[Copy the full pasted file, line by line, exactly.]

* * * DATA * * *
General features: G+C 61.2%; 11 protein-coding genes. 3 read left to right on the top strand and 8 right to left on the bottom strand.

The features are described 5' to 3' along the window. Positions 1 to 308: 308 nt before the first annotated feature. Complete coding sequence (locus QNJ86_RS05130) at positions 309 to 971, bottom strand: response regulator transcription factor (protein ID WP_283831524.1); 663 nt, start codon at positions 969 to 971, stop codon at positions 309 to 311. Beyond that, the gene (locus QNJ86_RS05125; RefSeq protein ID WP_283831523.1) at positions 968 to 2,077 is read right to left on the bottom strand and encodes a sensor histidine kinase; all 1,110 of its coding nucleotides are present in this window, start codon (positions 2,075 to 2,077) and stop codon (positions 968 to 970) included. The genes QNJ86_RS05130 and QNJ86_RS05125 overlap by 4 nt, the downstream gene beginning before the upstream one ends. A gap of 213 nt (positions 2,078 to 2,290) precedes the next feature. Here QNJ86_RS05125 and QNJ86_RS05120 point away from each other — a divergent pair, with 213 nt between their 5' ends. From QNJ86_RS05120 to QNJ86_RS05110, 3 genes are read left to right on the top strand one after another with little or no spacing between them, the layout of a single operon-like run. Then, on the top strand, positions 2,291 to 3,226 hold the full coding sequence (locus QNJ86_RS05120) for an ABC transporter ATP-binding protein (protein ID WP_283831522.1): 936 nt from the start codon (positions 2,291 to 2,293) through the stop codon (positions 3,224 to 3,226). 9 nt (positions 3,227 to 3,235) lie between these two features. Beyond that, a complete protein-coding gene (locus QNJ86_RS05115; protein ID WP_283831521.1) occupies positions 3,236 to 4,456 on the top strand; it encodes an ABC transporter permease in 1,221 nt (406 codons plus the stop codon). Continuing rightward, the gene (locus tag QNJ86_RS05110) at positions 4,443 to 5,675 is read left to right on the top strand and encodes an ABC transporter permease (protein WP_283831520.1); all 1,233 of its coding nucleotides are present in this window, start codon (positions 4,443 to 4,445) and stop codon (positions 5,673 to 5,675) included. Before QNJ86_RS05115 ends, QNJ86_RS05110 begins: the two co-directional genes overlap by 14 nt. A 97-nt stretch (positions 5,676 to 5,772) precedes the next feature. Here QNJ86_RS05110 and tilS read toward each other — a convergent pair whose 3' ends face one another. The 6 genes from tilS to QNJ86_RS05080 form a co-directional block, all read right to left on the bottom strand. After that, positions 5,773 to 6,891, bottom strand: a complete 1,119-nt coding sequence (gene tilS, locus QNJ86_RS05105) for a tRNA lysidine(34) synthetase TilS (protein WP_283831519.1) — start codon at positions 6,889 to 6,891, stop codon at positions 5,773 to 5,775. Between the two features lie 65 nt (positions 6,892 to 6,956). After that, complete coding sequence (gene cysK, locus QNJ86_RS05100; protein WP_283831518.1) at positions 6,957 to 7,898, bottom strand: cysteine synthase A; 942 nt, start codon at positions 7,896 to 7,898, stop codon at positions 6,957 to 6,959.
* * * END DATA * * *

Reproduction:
General features: G+C 61.2%; 11 protein-coding genes. 3 read left to right on the top strand and 8 right to left on the bottom strand.

The features are described 5' to 3' along the window. Positions 1 to 308: 308 nt before the first annotated feature. Complete coding sequence (locus QNJ86_RS05130) at positions 309 to 971, bottom strand: response regulator transcription factor (protein ID WP_283831524.1); 663 nt, start codon at positions 969 to 971, stop codon at positions 309 to 311. Beyond that, the gene (locus QNJ86_RS05125; RefSeq protein ID WP_283831523.1) at positions 968 to 2,077 is read right to left on the bottom strand and encodes a sensor histidine kinase; all 1,110 of its coding nucleotides are present in this window, start codon (positions 2,075 to 2,077) and stop codon (positions 968 to 970) included. The genes QNJ86_RS05130 and QNJ86_RS05125 overlap by 4 nt, the downstream gene beginning before the upstream one ends. A gap of 213 nt (positions 2,078 to 2,290) precedes the next feature. Here QNJ86_RS05125 and QNJ86_RS05120 point away from each other — a divergent pair, with 213 nt between their 5' ends. From QNJ86_RS05120 to QNJ86_RS05110, 3 genes are read left to right on the top strand one after another with little or no spacing between them, the layout of a single operon-like run. Then, on the top strand, positions 2,291 to 3,226 hold the full coding sequence (locus QNJ86_RS05120) for an ABC transporter ATP-binding protein (protein ID WP_283831522.1): 936 nt from the start codon (positions 2,291 to 2,293) through the stop codon (positions 3,224 to 3,226). 9 nt (positions 3,227 to 3,235) lie between these two features. Beyond that, a complete protein-coding gene (locus QNJ86_RS05115; protein ID WP_283831521.1) occupies positions 3,236 to 4,456 on the top strand; it encodes an ABC transporter permease in 1,221 nt (406 codons plus the stop codon). Continuing rightward, the gene (locus tag QNJ86_RS05110) at positions 4,443 to 5,675 is read left to right on the top strand and encodes an ABC transporter permease (protein WP_283831520.1); all 1,233 of its coding nucleotides are present in this window, start codon (positions 4,443 to 4,445) and stop codon (positions 5,673 to 5,675) included. Before QNJ86_RS05115 ends, QNJ86_RS05110 begins: the two co-directional genes overlap by 14 nt. A 97-nt stretch (positions 5,676 to 5,772) precedes the next feature. Here QNJ86_RS05110 and tilS read toward each other — a convergent pair whose 3' ends face one another. The 6 genes from tilS to QNJ86_RS05080 form a co-directional block, all read right to left on the bottom strand. After that, positions 5,773 to 6,891, bottom strand: a complete 1,119-nt coding sequence (gene tilS, locus QNJ86_RS05105) for a tRNA lysidine(34) synthetase TilS (protein WP_283831519.1) — start codon at positions 6,889 to 6,891, stop codon at positions 5,773 to 5,775. Between the two features lie 65 nt (positions 6,892 to 6,956). After that, complete coding sequence (gene cysK, locus QNJ86_RS05100; protein WP_283831518.1) at positions 6,957 to 7,898, bottom strand: cysteine synthase A; 942 nt, start codon at positions 7,896 to 7,898, stop codon at positions 6,957 to 6,959.